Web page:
What kind of company should I work in as a UX designer? UX Question #17

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Emily from Paris, Texas, asks, what kind of company should I work in as a UX designer?

I love that question. Thanks for asking, Emily. This is UX Question number 17 and I am Ben Judy.

What kind of company should I work in as a UX designer? Well, there are many different ways we could define a ‘kind of company,’ so let’s narrow that down. I’ll talk about four different kinds of organizations. There are pros and cons to each, so let’s quickly go through them.

A for-profit company might kind of company that comes to mind. What’s good about doing UX in a for-profit is: if it’s a successful company it probably has a lot of money and resources. And that means a design budget to provide a decent salary, incentives, and resources for UX designers to do their job. What’s not so good about a for-profit is the for-profit part. The business is always going to make decisions for the good of the business over and against what’s best for end-users. Good UX can be a competitive advantage, and that’s the fine line you have to walk.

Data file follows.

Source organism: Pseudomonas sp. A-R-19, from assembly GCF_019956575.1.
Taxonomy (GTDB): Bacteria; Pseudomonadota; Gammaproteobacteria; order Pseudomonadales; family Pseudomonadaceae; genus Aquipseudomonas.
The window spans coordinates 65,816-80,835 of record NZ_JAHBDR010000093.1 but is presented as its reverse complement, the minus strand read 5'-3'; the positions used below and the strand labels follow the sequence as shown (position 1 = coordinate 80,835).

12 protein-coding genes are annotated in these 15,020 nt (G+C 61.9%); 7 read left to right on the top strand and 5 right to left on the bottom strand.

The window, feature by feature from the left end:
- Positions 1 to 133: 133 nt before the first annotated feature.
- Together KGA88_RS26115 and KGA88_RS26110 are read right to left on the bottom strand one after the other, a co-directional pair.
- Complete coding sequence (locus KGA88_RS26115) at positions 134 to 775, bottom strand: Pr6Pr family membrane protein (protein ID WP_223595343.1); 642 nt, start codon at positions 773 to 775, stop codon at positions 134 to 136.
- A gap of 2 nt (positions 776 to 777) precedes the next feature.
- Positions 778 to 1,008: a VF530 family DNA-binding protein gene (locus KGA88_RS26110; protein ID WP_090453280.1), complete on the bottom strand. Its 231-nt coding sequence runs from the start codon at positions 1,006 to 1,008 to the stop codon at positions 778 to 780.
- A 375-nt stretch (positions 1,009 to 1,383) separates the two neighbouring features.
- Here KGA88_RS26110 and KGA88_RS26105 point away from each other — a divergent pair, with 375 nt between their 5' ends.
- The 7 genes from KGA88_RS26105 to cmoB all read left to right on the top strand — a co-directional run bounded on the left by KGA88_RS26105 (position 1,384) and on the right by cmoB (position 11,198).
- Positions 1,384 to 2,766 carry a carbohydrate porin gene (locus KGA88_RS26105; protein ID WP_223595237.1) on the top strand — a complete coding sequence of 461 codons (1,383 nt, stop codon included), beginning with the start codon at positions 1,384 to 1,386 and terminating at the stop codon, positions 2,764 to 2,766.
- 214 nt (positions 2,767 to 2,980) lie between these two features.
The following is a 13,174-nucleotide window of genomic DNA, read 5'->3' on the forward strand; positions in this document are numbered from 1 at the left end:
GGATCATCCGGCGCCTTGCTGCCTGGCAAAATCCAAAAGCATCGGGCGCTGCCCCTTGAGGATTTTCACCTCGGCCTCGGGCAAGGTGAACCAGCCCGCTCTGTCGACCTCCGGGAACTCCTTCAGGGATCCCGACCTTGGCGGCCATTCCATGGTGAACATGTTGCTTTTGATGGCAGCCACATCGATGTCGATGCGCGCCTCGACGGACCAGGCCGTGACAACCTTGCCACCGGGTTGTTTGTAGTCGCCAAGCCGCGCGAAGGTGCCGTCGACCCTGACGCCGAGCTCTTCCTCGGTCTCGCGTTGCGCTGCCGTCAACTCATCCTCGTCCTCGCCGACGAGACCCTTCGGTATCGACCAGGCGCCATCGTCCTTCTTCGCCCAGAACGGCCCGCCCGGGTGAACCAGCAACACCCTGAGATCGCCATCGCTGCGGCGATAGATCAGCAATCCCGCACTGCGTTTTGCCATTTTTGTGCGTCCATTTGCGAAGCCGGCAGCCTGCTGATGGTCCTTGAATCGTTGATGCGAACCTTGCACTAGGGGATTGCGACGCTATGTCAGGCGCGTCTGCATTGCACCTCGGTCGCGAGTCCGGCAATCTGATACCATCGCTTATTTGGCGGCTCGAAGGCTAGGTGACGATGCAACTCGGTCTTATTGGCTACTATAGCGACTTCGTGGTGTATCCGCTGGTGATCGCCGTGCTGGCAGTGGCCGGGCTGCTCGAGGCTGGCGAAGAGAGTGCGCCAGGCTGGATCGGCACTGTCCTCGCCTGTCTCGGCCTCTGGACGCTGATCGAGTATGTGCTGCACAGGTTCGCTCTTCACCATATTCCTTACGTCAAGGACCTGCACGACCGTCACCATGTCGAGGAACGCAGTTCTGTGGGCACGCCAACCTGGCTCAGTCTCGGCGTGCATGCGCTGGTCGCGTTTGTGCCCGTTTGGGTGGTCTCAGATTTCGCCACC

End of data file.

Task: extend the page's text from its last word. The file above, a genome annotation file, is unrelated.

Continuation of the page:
Nonprofits are the second type. Nonprofit organizations can be wonderful places to do UX work if your personal values align with the mission of the nonprofit. Your work can be very meaningful and fulfilling. However, meagre budgets and a reliance on donations will often limit staffing and resourcing for UX.

Startups are a third kind of org where you could do UX work. Because startups are small, you might gain more direct influence on the product and business strategies than you would in a larger, more established org, and that can be a lot of fun. But you’re just as likely to work long hours, pouring your blood, sweat, and tears into the startup, only to watch the company fail and die, or get bought out and consumed by an org with a very different scale and culture.

Client services is another category. This would be digital agencies or consulting firms. Early in your career, you can gain broad experience and build your portfolio quickly as you hop from one client project to the next. But the work is deadline-driven, long nights and weekends aren’t uncommon. Burnout is high in agency environments. And the client is always right, even when they aren’t. Ugh.

I wrote an article published in October 2021 on the Designlab blog titled, “Finding Your Best Fit: Which UX Environment is Right for You?” Read that for more of my thoughts on this question. I’ll drop the link in the description.

Keep asking your questions about UX. Next time, I’ll answer the question: Do I need to write code to be a UX designer?

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